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Friday, 22 March, 2002, 11:07 GMT
China 'cracks down on Muslims'
Ethnic minority women in China
Amnesty says thousands of Muslims have been arrested
China has been taking advantage of the US war against terrorism to make sweeping arrests of its restive Muslim population in the far west, according to Amnesty International.

Although hardly any 'terrorist' acts have been committed in the XUAR (Xinjiang Uighur Autonomous Region) over the past few years, the authorities have detained thousands of people over the last six months

Amnesty International
The international human rights group said on Friday that thousands of ethnic Uighurs in Xinjiang have been detained since 11 September.

Small numbers of Uighurs have waged a low-level bombing campaign in the region in the last few years but Amnesty warns that many of those arrested may have done "little more than practice their religion or defend their culture".

A Chinese Government spokesman, while refusing to comment on the specific cases cited by Amnesty, dismissed the accusations as groundless.


"Although hardly any 'terrorist' acts have been committed in the XUAR (Xinjiang Uighur Autonomous Region) over the past few years, the authorities have detained thousands of people over the last six months, and imposed new restrictions on freedom of religion and cultural rights," Amnesty said.

"Some people have been sentenced to long prison terms and others have been executed," it said.

China claims that a large number of Uighurs have been trained in Afghanistan - which shares a short border with Xinjiang - and have close links with Osama Bin Laden.

But human rights monitors, including UN High Commissioner for Human Rights Mary Robinson, are worried that China is using 11 September as an excuse to stamp on peaceful dissent.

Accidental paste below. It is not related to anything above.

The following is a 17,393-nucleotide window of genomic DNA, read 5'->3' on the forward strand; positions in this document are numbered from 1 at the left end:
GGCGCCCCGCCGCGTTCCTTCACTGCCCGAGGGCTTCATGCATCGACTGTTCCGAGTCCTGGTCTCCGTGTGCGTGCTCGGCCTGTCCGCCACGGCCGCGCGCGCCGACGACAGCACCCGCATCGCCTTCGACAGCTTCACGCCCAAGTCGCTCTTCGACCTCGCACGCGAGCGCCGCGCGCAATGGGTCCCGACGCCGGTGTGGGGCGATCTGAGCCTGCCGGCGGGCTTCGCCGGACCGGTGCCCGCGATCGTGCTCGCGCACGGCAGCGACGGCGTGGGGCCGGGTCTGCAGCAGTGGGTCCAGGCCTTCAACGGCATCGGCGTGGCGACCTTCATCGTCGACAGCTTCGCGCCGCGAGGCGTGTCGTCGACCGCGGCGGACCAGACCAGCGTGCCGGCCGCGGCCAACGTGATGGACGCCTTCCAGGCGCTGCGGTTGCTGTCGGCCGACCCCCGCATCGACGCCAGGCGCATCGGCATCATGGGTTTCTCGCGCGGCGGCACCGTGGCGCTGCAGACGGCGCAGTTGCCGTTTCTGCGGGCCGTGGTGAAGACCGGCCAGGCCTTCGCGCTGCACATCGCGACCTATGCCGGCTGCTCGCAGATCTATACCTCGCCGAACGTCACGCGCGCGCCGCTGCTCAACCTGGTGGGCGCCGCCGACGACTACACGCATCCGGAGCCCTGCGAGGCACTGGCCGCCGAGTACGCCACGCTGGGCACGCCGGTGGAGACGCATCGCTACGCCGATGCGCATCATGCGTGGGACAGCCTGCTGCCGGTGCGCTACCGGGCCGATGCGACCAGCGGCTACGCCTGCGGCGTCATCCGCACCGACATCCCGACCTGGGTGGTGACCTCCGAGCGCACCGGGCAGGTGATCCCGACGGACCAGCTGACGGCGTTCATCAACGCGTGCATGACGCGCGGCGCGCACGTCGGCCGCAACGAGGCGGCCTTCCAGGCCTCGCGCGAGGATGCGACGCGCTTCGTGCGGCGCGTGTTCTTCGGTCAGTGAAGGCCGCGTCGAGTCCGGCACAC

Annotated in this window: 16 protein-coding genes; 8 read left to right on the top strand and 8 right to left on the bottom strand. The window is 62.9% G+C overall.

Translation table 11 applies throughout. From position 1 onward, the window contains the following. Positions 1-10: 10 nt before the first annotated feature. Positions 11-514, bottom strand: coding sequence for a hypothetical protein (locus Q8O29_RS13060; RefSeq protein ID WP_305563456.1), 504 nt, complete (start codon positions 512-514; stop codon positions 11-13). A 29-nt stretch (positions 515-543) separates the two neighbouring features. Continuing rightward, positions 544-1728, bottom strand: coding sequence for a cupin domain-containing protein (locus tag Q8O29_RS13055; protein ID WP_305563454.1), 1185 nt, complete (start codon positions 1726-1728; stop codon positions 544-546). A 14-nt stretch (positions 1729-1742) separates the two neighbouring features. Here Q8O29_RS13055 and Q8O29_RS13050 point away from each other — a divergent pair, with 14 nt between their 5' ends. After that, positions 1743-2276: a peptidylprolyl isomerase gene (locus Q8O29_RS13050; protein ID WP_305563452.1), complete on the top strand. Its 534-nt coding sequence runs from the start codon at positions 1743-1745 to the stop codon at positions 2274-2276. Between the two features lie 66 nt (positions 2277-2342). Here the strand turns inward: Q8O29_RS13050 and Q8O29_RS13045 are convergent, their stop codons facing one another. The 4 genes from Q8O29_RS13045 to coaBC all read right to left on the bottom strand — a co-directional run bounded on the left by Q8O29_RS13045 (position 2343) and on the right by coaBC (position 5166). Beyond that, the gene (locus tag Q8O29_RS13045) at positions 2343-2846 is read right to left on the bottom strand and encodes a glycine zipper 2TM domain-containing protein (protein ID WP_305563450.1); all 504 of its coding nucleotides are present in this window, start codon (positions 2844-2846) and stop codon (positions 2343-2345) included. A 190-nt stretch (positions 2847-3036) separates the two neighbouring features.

Cultural pressure

By the end of 2001, 8,000 imams had been "trained" by the authorities to give them "a clearer understanding of the party's ethnic and religious policies," the rights group said.

Xinjiang province
Xinjiang shares a border with Afghanistan

It also reported that school pupils and officials have been pressured not to fast during the Muslim holy month of Ramadan.

Amnesty's 33-page report echoes similar claims by other human rights reports but it is nevertheless likely to anger China, which was infuriated by the US report on its poor human rights record published last month.

Uighurs, who are Turkic speaking, are ethnically and linguistically distinct from China's Han majority.

Uighur separatists are campaigning for their own independent state, which would be called East Turkestan.

See also:

08 Jan 02 | Asia-Pacific
China's fearful Muslim minority
15 Nov 01 | Asia-Pacific
China separatists linked with terror
12 Nov 01 | From Our Own Correspondent
China's Muslims look on in anger
09 Nov 01 | Asia-Pacific
Chinese president 'rebuffs' Robinson
08 Nov 01 | Asia-Pacific
Robinson warns China on repression
19 Oct 01 | Asia-Pacific
Terrorism war unites Bush and Jiang
25 Jun 00 | Asia-Pacific
Iran forges links with China's Muslims
30 Oct 01 | Americas
US criticised for 'secret arrests'
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